In many areas of the developing world, there is extremely limited access to electricity, and many places have never had any type of power infrastructure.
This presents a huge challenge for aid workers and doctors. In the very recent past, vaccines that needed to be stored at cold, relatively constant temperatures could not be taken into the remote areas where they were needed most.
As part of the Global Good program at Intellectual Ventures (IV), a team of innovators invented a thermos-like container called the Passive Vaccine Storage Device (PVSD) that uses high performance insulation to completely change the way vaccines are stored in areas with little or no electricity.
Strict safety requirements
If not kept within the necessary temperature range at all times, vaccines can spoil and become unusable. Global Good’s researchers were tasked with following the parameters dictated by the World Health Organisation. To be delivered safely, the vaccines are required to stay within a narrow window of 0° and 10°C.
The first prototype that the researchers designed was based on a cryogenic dewar, a device that relies on vacuum and multilayer insulation technology to store extremely cold liquids. Dewars that can normally hold liquid nitrogen or liquid oxygen for extended periods of time were only able to hold ice for a few days before it melted.
Global Good’s researchers used experimentation along with thermal and vacuum system modelling with COMSOL Multiphysics in order to identify materials and designs that would allow the PVSD to maintain high vacuum levels at high temperatures. Like a cryogenic dewar, the PVSD relies on multilayer insulation within a vacuum space to minimise heat transfer.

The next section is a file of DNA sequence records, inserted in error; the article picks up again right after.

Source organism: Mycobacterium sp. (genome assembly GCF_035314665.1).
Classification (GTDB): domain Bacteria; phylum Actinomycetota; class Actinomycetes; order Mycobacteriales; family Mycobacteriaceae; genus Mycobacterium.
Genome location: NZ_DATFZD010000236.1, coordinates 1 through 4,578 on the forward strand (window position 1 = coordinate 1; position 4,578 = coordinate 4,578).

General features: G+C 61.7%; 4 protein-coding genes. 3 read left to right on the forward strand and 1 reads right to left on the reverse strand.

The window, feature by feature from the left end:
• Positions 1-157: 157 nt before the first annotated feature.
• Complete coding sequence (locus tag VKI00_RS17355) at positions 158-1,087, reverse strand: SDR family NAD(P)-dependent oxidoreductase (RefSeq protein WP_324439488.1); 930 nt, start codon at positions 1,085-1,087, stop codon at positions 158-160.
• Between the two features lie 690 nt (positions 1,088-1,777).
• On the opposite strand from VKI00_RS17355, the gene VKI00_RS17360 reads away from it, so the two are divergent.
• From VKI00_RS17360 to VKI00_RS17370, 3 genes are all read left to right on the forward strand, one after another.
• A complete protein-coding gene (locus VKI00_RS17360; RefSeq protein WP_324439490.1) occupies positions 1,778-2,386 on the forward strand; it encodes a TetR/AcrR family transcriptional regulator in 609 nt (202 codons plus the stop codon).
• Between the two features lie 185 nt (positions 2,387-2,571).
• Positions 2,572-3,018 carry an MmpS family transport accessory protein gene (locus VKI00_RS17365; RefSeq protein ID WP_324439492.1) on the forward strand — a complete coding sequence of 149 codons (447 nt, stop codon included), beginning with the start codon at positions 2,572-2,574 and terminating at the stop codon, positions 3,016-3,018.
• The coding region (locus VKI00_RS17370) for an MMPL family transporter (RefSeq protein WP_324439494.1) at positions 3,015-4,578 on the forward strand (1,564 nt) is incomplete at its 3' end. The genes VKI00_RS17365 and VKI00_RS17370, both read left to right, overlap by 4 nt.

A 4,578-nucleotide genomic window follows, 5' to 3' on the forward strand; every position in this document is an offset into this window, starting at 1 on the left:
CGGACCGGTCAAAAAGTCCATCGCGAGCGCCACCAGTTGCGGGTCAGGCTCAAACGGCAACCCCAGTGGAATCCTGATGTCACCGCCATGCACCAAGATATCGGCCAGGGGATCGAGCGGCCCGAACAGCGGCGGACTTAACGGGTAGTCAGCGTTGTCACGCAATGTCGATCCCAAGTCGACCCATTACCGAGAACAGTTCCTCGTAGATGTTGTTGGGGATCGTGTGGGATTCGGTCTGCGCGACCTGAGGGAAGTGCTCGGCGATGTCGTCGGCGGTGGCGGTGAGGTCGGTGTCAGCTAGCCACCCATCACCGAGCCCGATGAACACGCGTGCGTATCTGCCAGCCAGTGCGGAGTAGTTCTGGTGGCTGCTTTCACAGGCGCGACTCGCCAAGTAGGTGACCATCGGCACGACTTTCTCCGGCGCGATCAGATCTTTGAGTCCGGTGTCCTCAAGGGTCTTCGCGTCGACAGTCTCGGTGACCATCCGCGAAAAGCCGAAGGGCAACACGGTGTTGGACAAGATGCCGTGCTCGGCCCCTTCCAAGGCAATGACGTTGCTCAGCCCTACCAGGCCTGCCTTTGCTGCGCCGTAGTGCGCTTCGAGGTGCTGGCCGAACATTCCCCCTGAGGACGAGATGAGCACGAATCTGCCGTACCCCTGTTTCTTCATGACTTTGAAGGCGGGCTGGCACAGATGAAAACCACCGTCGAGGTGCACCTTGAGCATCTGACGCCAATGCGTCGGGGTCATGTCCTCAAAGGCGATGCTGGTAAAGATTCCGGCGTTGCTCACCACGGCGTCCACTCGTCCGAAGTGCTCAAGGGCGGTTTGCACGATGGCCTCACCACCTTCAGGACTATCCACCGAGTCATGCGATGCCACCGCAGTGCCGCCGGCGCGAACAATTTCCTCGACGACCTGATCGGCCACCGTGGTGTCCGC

The high quality vacuum virtually eliminates convective and gas conduction heat transfer, while the multilayer insulation dramatically cuts down on radiative heat transfer. The multilayer insulation, made of reflective, extremely thin sheets of aluminium and a low conductivity spacer, is similar to materials used in spacecraft.
Simulating vaccine storage
Researchers for Intellectual Ventures’ Global Good program used an environmental chamber to recreate conditions similar to the climate in Sub-Saharan Africa in order to rigorously test and understand the performance of their prototypes.
However, building a quality prototype of a vacuum dewar is an involved effort, so to explore different design directions more efficiently before building prototypes, the team turned to COMSOL Multiphysics and its Heat Transfer Module and Molecular Flow Module, among others.
Their challenges included optimising the internal geometry for maximum cold storage time, maintaining higher vacuum capacity, and managing outgassing in the vacuum space. The minimisation of outgassing is critical, as even moderate amounts of residual outgassing within the vacuum space over the life of the PVSD can cause the vacuum to lose its integrity, increasing heat transfer into the device.
The geometry of the device is optimised to maximise vaccine hold time and to be as accessible as possible for health workers in the field. As a first line of defence against the elements, the outside of the device consists of a metal enclosure padded with protective rubber bumpers, while the inner part of the PVSD consists of a smaller shell connected at the very top to the outside with a cantilever neck.
Because of this design, conductive heat transfer can only happen at the connection point. In addition, a composite neck maintains the vacuum space so that there is no gas permeation from ambient air.
According to David Gasperino, one of the engineers deploying COMSOL to support the PVSD design effort, “COMSOL Multiphysics is great for reducing the amount of time spent on complex models.”
He went on to say that they especially appreciated “having everything flow together in a seamless, easy-to-access way, where the multiphysics couplings are spelled out very clearly.” The team found the breadth of modules available helpful for capturing the complex physics they needed to explore with their models.
Improving the design
As a result of the experimental and theoretical work that went into the PVSD, the device is capable of making a significant impact on the vaccine cold chain in the developing world, allowing vaccines to travel into more remote regions and to be stored for longer periods of time without the need for power.
Down the road, Intellectual Ventures will improve their storage device designs to keep vaccines cold for extended periods with even more efficiency. The team will continue working to create groundbreaking tools with the ability to save lives around the world.
Innovative thermal insulation techniques help bring vaccines to the developing world